By Dominica C. Anderson and Daniel B. Heidtke
In a 6-0 decision issued on September 24, 2015, the Nevada Supreme Court held that the California rule first announced in San Diego Fed. Credit Union v. Cumis Ins. Soc’y, 162 Cal. App. 3d 358 (1984), and the analysis of the California Court of Appeal’s decision in Fed. Ins. Co. v. MBL, Inc., 160 Cal. Rptr. 3d 910, 920 (Ct. App. 2013), a case in which Duane Morris LLP represented the insurer, also applies in Nevada. With its decision in State Farm Mutual Automobile Ins. Co. v. Hansen, 131 Nev. Adv. Op. 74, Case No. 64484 (2015), the Nevada Supreme Court held Nevada law requires an insurer to provide independent counsel for its insured when an actual conflict of interest arises between the insurer and the insured. Consistent with California law on the matter, the Court also held that a reservation of rights does not create a per se conflict of interest between insurer and insured. Continue reading Nevada Supreme Court Holds That California Cumis Rule Applies In Nevada, But An Actual Conflict Is A Prerequisite For Independent Counsel
The California Court of Appeal for the Fourth District, Division Two, in 21st Century Ins. Co. v. Superior Court (Tapia), ___ Cal.App.4th ___ (No. E062244, September 10, 2015), recently confirmed some of the important protections for defending insurers against stipulated judgments that were established in the Hamilton and Safeco decisions and limited the application of other decisions that have been relied on by claimants and policyholders seeking to get around the Hamilton rule against bad faith actions premised on such stipulated judgments. Continue reading Protections Against Defended Policyholder Manufacturing Bad Faith Case Via Stipulated Judgment Confirmed By California Court
Today the California Supreme Court issued its decision in Fluor Corporation v. Superior Court. In a unanimous decision, authored by the Chief Justice, the Court rejected the enforceability of “consent to assignment” clauses as a bar to coverage when the loss pre-dates the assignment, based on California Insurance Code section 520, and overruled its prior decision in Henkel Corp. v. Hartford Acc. & Indem. Co. (2003) 29 Cal.4th 934.
Continue reading California Supreme Court Issues Fluor Decision, Reverses Henkel Anti-Assignment Rule
Duane Morris partner Paul J. Killion of the firm’s San Francisco office has recently been appointed chair of the California State Bar’s Committee on Appellate Courts for the term commencing at the close of the 2015 State Bar Annual Meeting on October 11, 2015.
Killion is a Certified Appellate Specialist and practices in the area of complex civil litigation. He has argued or briefed over 100 appellate matters, including appeals, writs, petitions for review, merits briefing and amicus curiae briefing. He has handled a variety of litigation and appeals, including significant national experience in asbestos, pollution, toxic tort insurance coverage litigation and large personal injury claims. He has a broad range of appellate experience, with a particular focus on appeals from complex jury trials. Killion has appeared before all Districts of the California Courts of Appeal and before the California Supreme Court, as well as the Ninth and Tenth Circuits and the Supreme Courts of Washington and Oregon. He also represents clients as amici counsel in the California Supreme Court and Courts of Appeal.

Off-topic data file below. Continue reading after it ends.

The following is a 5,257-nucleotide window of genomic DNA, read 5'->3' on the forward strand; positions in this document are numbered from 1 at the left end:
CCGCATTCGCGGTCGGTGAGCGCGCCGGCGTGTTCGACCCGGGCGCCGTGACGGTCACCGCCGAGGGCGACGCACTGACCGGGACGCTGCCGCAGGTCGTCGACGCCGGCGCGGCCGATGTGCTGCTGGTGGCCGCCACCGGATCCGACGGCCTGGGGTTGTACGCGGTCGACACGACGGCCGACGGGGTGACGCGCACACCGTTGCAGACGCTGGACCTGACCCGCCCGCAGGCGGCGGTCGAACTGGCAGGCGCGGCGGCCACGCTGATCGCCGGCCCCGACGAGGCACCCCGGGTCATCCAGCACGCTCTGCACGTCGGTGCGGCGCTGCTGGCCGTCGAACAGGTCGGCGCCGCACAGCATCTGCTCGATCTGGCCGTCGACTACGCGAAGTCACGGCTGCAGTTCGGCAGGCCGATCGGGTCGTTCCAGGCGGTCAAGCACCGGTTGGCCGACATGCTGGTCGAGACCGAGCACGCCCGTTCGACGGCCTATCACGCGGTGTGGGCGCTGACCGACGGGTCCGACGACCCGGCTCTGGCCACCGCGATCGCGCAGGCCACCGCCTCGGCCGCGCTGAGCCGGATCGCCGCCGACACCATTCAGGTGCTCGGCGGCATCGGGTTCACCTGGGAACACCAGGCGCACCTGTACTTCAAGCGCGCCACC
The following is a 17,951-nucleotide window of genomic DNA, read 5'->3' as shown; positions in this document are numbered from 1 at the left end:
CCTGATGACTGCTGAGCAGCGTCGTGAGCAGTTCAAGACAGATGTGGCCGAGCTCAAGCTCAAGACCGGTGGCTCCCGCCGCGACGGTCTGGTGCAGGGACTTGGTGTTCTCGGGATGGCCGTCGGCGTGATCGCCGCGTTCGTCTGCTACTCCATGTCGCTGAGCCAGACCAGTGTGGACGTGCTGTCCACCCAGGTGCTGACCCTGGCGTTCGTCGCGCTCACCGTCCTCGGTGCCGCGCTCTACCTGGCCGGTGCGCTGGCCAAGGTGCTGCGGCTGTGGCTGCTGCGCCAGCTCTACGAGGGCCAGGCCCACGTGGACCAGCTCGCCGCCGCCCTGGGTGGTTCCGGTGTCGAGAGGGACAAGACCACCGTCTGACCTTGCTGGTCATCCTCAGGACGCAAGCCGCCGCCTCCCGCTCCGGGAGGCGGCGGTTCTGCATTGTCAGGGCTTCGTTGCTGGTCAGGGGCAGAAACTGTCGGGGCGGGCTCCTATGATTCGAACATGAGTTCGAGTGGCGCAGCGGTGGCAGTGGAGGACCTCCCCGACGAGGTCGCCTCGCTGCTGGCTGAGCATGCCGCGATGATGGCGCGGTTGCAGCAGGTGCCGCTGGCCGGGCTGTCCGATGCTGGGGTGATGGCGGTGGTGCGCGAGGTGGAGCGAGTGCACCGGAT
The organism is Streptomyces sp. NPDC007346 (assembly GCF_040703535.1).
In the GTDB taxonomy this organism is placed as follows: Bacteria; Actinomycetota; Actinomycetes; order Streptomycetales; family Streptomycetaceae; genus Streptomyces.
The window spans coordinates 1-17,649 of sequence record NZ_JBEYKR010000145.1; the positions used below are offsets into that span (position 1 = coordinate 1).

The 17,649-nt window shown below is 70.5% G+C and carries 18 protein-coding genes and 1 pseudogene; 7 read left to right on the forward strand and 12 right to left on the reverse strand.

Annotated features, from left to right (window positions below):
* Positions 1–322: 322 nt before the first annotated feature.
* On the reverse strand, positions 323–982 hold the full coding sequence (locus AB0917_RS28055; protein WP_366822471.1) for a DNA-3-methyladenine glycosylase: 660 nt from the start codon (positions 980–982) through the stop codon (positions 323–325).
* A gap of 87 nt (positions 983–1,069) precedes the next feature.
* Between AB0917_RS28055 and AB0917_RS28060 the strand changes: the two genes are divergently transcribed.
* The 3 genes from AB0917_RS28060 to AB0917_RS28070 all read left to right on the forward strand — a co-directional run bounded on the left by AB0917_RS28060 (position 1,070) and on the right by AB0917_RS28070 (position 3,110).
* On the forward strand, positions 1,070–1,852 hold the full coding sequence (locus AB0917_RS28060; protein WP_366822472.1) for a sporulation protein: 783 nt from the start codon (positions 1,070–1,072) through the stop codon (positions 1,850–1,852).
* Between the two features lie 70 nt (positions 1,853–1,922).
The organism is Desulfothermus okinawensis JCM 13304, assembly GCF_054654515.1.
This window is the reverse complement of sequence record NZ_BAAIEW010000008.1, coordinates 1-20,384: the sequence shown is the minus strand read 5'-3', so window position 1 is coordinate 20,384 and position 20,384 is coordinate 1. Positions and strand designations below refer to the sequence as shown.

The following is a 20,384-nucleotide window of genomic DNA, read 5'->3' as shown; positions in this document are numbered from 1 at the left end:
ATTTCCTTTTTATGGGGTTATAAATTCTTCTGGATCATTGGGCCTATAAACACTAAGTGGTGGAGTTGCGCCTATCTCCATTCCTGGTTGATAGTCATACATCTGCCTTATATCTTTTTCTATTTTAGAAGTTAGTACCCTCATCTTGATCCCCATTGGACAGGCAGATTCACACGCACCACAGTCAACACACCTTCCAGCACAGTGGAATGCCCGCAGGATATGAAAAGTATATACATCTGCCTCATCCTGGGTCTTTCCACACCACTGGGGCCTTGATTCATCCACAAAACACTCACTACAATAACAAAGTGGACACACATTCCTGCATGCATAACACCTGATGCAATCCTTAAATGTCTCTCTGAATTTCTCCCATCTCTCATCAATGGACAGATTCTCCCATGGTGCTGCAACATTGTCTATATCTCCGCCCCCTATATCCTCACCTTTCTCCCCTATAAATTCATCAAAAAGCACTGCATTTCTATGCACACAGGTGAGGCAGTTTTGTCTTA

In an issue of first impression, the Pennsylvania Supreme Court has held that an insured does not forfeit coverage by entering into a fair, reasonable, and non-collusive settlement without the insurer’s consent when the insurer is defending the insured under a reservation of rights and the insurer has declined to settle. Babcock & Wilcox Co. v. American Nuclear Insurers, — A.3d — (2015), 2015 WL 4430358, Case No. 2 WAP 2014 (Pa. July 21, 2015).
The insureds were sued in a class action over alleged bodily injury and property damage caused by emissions from nuclear facilities. Id. at *1. The insurer (which issued $320 million in coverage) defended under a reservation of rights, asserting that the policy did not cover damages not caused by nuclear energy hazard, damages in excess of the policy limits, and claims for injunctive relief and punitive damages. Id. After an initial verdict against the insureds of $36 million, a retrial was granted. Id. The insurer refused consent to any settlement offers, believing the case could be successfully defended. Id. at *2. The insured then proceeded to settle with the class action plaintiffs for $80 million. Id.
In the ensuing declaratory judgment action, the insurer argued that there was no coverage for the settlement because the insured had violated the consent to settlement clause. Id. The insured urged the trial court to adopt United Services Auto. Ass’n v. Morris, 154 Ariz. 113 (1987), which held that, when the insurer has reserved rights, it should be liable for an insured’s settlement as long as coverage applies and the settlement is “fair and reasonable” and entered into in good faith. The insurer argued that insurers should only be responsible for such a settlement under Cowden v. Aetna Cas. And Sur. Co., 389 Pa. 459 (1957), which held that an insurer must pay a judgment in excess of policy limits for its bad faith failure to settle below policy limits. The trial court adopted the test advanced by the insureds and a jury determined that the insured’s settlement with claimants was fair and reasonable. Id. at *3. On appeal, the intermediate appellate court adopted an entirely different test (requiring the insured to have rejected the insurer’s defense and the insurer to have acted in bad faith in declining to settle) and remanded to the trial court for a new trial on these issues. Id. at *5.